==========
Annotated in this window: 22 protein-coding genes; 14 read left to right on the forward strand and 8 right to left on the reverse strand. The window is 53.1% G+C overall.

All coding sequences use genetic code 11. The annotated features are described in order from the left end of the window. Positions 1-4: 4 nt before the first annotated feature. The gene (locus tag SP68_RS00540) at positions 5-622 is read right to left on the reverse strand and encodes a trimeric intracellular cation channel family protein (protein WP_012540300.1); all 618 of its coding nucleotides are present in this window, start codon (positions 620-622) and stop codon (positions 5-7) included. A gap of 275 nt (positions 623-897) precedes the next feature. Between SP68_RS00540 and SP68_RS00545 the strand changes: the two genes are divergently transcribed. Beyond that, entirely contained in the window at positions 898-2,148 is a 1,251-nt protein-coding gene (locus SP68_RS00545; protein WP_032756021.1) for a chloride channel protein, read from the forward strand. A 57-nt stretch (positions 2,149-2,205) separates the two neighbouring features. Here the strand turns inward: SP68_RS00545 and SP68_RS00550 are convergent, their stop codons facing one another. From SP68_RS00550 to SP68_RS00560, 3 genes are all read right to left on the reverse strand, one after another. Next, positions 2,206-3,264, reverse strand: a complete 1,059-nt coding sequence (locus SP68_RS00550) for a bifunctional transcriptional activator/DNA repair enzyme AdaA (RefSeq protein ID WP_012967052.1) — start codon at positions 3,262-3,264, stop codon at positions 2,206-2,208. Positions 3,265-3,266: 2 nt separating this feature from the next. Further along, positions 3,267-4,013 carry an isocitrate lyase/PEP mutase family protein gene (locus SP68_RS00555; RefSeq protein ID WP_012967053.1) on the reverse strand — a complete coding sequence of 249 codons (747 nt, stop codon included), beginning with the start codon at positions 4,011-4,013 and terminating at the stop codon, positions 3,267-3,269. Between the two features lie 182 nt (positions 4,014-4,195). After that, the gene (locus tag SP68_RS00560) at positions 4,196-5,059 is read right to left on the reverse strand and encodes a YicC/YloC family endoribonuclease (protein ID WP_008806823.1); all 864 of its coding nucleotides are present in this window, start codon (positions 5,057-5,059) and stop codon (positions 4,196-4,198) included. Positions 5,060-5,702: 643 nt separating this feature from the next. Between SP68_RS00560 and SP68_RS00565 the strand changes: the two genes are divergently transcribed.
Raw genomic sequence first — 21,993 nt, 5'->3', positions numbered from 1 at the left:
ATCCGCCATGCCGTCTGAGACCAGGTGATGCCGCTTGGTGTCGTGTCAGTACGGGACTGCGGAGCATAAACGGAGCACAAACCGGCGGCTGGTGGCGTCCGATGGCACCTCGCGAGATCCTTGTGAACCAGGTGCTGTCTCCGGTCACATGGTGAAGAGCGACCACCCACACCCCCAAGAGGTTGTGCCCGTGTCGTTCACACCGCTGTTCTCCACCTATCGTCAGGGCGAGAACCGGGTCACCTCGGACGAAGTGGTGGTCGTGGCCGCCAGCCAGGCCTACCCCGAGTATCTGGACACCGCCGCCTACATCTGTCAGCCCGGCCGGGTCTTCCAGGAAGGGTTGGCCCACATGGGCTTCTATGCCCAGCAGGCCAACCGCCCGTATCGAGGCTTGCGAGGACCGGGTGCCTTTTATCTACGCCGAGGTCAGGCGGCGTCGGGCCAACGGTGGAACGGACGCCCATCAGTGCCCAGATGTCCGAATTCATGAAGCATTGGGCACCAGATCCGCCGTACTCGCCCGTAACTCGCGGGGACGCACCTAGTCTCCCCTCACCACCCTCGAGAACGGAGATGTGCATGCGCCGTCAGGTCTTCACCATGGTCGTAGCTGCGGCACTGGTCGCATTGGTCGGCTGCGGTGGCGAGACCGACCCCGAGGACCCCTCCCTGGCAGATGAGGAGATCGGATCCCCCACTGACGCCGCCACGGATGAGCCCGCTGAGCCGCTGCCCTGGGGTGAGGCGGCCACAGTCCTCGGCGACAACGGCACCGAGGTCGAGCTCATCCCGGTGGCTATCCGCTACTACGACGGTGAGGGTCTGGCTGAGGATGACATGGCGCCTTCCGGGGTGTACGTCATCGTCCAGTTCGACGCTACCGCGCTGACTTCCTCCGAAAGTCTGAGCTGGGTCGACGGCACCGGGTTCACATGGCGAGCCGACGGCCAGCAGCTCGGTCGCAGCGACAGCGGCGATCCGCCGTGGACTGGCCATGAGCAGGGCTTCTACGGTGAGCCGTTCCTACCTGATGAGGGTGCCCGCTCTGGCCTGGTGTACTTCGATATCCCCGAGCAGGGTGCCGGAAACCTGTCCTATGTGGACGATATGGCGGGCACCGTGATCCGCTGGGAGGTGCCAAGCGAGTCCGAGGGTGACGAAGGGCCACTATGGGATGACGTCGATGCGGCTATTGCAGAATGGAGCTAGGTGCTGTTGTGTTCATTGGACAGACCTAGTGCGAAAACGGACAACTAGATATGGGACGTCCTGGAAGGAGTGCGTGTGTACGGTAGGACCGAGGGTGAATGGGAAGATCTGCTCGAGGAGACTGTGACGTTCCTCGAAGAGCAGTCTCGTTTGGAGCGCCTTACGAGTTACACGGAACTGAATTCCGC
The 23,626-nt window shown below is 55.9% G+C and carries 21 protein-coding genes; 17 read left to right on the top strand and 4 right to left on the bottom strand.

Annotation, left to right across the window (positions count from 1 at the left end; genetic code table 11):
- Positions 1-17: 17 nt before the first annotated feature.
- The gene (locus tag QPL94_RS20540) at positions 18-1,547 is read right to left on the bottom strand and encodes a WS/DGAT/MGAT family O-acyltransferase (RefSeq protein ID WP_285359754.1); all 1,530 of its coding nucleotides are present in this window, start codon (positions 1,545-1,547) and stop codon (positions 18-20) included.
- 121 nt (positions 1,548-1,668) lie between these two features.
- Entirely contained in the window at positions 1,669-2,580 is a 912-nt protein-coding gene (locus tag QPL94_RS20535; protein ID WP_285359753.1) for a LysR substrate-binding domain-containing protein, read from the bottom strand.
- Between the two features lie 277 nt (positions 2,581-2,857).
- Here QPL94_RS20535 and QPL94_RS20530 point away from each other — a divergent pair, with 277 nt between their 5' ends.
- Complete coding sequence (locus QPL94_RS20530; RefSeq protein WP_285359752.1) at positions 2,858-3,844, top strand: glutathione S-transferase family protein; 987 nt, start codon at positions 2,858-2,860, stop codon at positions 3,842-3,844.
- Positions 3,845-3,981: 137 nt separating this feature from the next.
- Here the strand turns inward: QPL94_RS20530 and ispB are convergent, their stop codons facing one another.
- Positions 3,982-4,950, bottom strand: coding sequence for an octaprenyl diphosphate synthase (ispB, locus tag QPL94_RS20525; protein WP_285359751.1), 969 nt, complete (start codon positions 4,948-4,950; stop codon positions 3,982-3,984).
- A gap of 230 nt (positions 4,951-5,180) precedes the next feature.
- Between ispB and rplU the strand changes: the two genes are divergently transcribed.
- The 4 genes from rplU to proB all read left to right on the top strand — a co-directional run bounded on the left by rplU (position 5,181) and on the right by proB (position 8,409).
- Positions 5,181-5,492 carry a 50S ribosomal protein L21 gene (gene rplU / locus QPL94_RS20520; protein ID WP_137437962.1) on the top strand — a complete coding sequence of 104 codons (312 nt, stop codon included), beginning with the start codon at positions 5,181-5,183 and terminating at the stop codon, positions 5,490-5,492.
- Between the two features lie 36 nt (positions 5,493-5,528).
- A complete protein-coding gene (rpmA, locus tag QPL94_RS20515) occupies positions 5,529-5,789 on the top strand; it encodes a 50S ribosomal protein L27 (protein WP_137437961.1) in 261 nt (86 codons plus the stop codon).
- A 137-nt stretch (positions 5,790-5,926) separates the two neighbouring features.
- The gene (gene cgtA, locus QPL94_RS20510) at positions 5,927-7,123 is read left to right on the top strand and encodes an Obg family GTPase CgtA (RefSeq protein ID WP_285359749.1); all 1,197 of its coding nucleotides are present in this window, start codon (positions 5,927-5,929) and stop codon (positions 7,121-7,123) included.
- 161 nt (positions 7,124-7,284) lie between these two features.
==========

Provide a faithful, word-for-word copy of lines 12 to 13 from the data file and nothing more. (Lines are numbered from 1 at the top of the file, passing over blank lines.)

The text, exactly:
- Here QPL94_RS20535 and QPL94_RS20530 point away from each other — a divergent pair, with 277 nt between their 5' ends.
- Complete coding sequence (locus QPL94_RS20530; RefSeq protein WP_285359752.1) at positions 2,858-3,844, top strand: glutathione S-transferase family protein; 987 nt, start codon at positions 2,858-2,860, stop codon at positions 3,842-3,844.